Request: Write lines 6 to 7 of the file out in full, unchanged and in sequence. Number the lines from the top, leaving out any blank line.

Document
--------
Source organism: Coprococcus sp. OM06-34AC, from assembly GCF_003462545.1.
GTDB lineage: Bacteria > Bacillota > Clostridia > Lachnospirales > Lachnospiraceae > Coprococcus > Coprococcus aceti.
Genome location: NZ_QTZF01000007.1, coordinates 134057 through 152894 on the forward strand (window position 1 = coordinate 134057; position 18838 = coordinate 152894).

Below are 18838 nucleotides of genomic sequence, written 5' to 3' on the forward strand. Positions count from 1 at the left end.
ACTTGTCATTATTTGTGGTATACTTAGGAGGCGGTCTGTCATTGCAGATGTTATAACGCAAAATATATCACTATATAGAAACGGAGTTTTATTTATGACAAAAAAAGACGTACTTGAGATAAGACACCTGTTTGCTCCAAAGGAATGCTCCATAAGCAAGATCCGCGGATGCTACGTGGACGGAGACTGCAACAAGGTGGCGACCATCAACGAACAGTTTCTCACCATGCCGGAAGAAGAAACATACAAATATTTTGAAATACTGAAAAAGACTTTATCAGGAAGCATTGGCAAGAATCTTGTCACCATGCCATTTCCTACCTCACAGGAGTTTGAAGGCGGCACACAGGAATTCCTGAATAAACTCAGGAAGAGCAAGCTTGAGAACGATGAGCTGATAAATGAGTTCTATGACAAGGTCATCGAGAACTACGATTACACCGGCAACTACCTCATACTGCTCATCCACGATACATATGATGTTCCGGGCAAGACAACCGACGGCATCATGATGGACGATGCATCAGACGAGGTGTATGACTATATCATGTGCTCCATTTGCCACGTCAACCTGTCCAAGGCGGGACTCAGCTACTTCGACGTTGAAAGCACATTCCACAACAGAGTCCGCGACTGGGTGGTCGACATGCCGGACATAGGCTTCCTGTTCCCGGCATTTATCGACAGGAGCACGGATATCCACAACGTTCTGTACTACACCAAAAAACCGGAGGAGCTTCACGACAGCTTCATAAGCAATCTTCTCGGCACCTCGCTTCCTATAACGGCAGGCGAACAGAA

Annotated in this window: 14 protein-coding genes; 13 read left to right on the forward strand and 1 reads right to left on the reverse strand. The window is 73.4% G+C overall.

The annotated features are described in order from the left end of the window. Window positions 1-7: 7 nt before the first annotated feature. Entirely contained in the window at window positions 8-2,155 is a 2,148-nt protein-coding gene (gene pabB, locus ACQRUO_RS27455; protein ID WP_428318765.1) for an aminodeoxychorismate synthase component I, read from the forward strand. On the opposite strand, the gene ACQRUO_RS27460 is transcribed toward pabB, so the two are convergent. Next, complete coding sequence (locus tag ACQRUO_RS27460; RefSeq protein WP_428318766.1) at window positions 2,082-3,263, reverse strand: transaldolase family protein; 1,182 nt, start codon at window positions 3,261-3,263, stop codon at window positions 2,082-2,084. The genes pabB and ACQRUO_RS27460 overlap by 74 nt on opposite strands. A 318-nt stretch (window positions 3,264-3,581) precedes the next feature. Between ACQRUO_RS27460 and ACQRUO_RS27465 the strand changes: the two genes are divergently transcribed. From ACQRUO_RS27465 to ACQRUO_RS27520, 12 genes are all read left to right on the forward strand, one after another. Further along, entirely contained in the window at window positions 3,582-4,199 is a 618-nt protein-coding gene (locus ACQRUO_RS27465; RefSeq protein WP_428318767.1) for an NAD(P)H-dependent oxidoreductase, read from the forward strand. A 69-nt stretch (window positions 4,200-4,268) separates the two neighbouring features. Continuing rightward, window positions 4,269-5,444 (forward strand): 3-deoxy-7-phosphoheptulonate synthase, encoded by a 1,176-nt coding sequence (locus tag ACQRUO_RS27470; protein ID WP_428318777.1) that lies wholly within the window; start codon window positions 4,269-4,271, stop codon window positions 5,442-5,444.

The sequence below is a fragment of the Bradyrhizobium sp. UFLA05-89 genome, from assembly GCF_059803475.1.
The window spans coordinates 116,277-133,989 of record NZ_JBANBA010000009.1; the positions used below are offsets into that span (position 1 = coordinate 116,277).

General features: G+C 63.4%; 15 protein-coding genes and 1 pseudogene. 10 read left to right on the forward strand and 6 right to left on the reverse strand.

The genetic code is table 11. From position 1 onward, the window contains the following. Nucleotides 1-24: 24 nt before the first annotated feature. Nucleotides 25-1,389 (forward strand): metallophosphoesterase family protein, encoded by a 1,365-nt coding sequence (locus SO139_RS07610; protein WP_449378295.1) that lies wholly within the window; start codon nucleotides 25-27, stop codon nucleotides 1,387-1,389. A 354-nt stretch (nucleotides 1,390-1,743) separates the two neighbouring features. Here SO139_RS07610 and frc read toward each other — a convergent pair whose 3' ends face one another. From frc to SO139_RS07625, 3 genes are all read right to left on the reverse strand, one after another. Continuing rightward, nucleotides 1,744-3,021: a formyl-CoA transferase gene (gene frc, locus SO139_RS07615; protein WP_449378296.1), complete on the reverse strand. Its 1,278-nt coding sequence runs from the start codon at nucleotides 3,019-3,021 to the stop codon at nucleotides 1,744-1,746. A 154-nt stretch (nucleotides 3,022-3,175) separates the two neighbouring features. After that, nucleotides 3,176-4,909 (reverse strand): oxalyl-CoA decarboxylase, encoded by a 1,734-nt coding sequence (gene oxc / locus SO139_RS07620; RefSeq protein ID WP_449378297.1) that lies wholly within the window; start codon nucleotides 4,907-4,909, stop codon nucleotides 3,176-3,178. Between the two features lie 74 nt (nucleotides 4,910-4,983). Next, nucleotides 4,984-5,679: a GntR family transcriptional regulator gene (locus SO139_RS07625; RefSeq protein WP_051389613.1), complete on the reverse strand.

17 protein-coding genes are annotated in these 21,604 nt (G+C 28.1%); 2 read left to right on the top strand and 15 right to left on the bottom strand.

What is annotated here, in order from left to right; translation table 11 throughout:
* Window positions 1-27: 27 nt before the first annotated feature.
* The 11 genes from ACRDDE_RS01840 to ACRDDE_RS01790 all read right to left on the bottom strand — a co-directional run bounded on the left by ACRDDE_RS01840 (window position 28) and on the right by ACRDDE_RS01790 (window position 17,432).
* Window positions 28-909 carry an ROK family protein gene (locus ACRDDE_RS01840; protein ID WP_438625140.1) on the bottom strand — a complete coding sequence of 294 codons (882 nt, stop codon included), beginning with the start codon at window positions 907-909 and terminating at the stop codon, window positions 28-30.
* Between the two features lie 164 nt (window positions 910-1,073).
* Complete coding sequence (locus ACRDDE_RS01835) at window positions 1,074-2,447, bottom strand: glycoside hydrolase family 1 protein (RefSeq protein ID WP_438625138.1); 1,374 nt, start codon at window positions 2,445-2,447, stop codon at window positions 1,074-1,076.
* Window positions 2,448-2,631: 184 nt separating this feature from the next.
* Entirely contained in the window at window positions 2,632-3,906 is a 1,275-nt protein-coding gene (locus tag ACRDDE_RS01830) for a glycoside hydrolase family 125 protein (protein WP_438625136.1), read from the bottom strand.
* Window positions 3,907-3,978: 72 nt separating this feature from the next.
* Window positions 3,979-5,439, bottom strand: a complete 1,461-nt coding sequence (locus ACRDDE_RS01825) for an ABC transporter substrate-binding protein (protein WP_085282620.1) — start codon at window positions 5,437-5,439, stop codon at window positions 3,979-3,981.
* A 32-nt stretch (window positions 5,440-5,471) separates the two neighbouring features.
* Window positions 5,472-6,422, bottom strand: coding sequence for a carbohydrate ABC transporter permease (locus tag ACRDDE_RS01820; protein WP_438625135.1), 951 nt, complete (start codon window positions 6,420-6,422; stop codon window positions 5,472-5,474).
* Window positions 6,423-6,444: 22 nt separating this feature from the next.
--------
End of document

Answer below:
Annotated in this window: 14 protein-coding genes; 13 read left to right on the forward strand and 1 reads right to left on the reverse strand. The window is 73.4% G+C overall.

The annotated features are described in order from the left end of the window. Window positions 1-7: 7 nt before the first annotated feature. Entirely contained in the window at window positions 8-2,155 is a 2,148-nt protein-coding gene (gene pabB, locus ACQRUO_RS27455; protein ID WP_428318765.1) for an aminodeoxychorismate synthase component I, read from the forward strand. On the opposite strand, the gene ACQRUO_RS27460 is transcribed toward pabB, so the two are convergent. Next, complete coding sequence (locus tag ACQRUO_RS27460; RefSeq protein WP_428318766.1) at window positions 2,082-3,263, reverse strand: transaldolase family protein; 1,182 nt, start codon at window positions 3,261-3,263, stop codon at window positions 2,082-2,084. The genes pabB and ACQRUO_RS27460 overlap by 74 nt on opposite strands. A 318-nt stretch (window positions 3,264-3,581) precedes the next feature. Between ACQRUO_RS27460 and ACQRUO_RS27465 the strand changes: the two genes are divergently transcribed. From ACQRUO_RS27465 to ACQRUO_RS27520, 12 genes are all read left to right on the forward strand, one after another. Further along, entirely contained in the window at window positions 3,582-4,199 is a 618-nt protein-coding gene (locus ACQRUO_RS27465; RefSeq protein WP_428318767.1) for an NAD(P)H-dependent oxidoreductase, read from the forward strand. A 69-nt stretch (window positions 4,200-4,268) separates the two neighbouring features. Continuing rightward, window positions 4,269-5,444 (forward strand): 3-deoxy-7-phosphoheptulonate synthase, encoded by a 1,176-nt coding sequence (locus tag ACQRUO_RS27470; protein ID WP_428318777.1) that lies wholly within the window; start codon window positions 4,269-4,271, stop codon window positions 5,442-5,444.